About the Book
Have you ever overheard whispers about yourself? Imagine if you had learned to depend on your ears and could hear even better than the average person. To begin her series about extraordinary preteens overcoming a variety of challenges, the author shares what it was like coming of age as a totally blind student in West Texas.
For Amber, there almost seems to be a contest at her middle school as to who can be the meanest to her. She has to endure humiliation in the school cafeteria, in choir class, at a school dance, at the mall, and even at a family gathering. And always, there are the relentless whispers.
At long last, after meeting other blind kids and then setting a new and better academic course for herself, Amber—who has renamed herself Cheyenne—finds her way to a much happier environment, one in which she can grow and thrive.
About the Author
I am a Texan mother of five, living in Arizona, along with two grandpuppies and a grandpiggy (guinea pig). I am totally blind, due to a battle with Retina Blastoma and enjoy homeschooling with my family.
I love to teach and have been writing since the first grade, starting out on my grandma’s old typewriter, although my first book was not published until the very end of 2020. The pandemic forced me to slow down from many activities, and I decided to use some of my newly discovered spare time to focus on publishing some books that I had written throughout the years. To date, I have managed to publish seven books, and there are over twenty more books in various stages of production. My goal is to create fun and engaging books that also educate.
I am looking for people to interview for my Extraordinary Series. If you experienced hardships or discrimination for any reason during your middle school years, and are interested in sharing part of your story, please email me at: firstname.lastname@example.org
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What made you decide to write your story that focused on your middle school years?
Going into 6th grade was a huge, pivotal time in my life. So much changed for me, both at home and at school. Most importantly, other students begun to see me in a different way, and that had a profound impact upon my own self-image.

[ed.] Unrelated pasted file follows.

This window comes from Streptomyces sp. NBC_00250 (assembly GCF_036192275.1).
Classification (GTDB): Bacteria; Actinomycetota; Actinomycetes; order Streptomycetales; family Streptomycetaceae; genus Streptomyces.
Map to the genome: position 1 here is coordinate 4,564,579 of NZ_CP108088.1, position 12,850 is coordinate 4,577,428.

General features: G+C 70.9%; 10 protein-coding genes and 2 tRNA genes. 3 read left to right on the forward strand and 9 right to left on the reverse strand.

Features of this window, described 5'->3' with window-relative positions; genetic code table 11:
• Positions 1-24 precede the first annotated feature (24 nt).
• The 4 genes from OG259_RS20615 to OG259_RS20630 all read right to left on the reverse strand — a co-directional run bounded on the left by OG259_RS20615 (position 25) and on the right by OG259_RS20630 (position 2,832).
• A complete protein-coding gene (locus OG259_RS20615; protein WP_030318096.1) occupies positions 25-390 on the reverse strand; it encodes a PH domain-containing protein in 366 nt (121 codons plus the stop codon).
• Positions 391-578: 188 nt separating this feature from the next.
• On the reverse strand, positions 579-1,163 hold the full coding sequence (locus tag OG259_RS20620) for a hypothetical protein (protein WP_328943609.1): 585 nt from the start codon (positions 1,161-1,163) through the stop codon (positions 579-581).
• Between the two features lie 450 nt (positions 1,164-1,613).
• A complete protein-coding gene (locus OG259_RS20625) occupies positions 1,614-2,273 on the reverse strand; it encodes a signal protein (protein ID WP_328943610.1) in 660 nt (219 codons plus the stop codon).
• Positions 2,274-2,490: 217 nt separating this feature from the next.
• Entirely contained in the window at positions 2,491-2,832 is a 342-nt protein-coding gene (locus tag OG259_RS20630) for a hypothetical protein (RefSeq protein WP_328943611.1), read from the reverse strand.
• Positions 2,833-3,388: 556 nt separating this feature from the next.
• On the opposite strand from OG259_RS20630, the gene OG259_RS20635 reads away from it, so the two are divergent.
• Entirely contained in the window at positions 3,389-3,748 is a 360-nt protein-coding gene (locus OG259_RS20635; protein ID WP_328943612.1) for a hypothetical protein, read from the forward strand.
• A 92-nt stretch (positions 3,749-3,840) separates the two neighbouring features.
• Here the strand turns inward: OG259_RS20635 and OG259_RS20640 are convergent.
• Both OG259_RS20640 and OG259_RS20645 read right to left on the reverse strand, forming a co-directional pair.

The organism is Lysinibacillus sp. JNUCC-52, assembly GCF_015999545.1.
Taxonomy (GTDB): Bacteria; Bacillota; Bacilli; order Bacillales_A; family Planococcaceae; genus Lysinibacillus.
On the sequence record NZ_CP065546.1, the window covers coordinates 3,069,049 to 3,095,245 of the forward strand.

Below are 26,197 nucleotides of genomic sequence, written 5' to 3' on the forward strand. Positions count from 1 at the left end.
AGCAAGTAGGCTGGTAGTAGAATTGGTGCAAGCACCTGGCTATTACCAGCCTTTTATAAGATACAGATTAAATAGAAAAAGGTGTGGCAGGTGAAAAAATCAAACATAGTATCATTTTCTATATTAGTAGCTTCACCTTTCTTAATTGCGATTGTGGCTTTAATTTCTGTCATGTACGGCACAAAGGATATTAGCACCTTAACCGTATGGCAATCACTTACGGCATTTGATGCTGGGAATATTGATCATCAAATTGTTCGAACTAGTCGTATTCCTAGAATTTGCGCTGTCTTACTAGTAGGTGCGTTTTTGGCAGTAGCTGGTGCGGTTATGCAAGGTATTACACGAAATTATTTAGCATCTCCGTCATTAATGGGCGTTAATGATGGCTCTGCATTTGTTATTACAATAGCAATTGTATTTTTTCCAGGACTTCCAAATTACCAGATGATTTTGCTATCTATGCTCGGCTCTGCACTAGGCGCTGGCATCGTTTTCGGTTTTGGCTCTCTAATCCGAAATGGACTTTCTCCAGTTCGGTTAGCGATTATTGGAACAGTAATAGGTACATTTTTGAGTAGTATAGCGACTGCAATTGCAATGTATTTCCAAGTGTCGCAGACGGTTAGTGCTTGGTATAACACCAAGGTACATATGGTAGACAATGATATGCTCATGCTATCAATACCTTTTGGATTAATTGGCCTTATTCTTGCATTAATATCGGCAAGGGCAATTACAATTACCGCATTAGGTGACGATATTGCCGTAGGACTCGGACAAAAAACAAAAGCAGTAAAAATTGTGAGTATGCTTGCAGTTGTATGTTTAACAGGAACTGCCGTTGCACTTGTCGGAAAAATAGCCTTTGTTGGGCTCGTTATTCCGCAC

Did your family members read it and what did they think about it?
So far, only my grandmother and sister have read this book, and they were both a little shocked. I guess I never really spoke to anyone about the extent of what I was experiencing.
I found the book relatable in many ways as a girl growing up and not just about being someone who is blind, how did you pick what experiences you wanted to share?
I left out a number of experiences, for sure, but I tried to pick the ones that had the biggest effect on me in the long-run. I changed names to protect the integrity of real individuals, and I altered some of the events in my story to make it a bit more child-friendly, if you will.
You explained terms found in the vision community in such an easy, “matter of fact” way to the reader. Was one of your goals to help educate while writing this book?
I was trying to educate, yes. Ability awareness is a huge passion of mine, and I hope to educate with every book in this series.
What was one of the best compliments you got so far about the book?
I have a 14-year-old beta reader, who is extremely candid and insightful. She says that she loves the main character’s fun and feisty personality. Since she is based on me, I take it as a great compliment.
What do you want the readers to come away with after reading your book?
With this entire series, I am really hoping to bring awareness of disabilities and show kids that everyone has their own struggles and challenges to overcome. I hope that I can foster empathy and demonstrate that everyone is walking a unique path in life.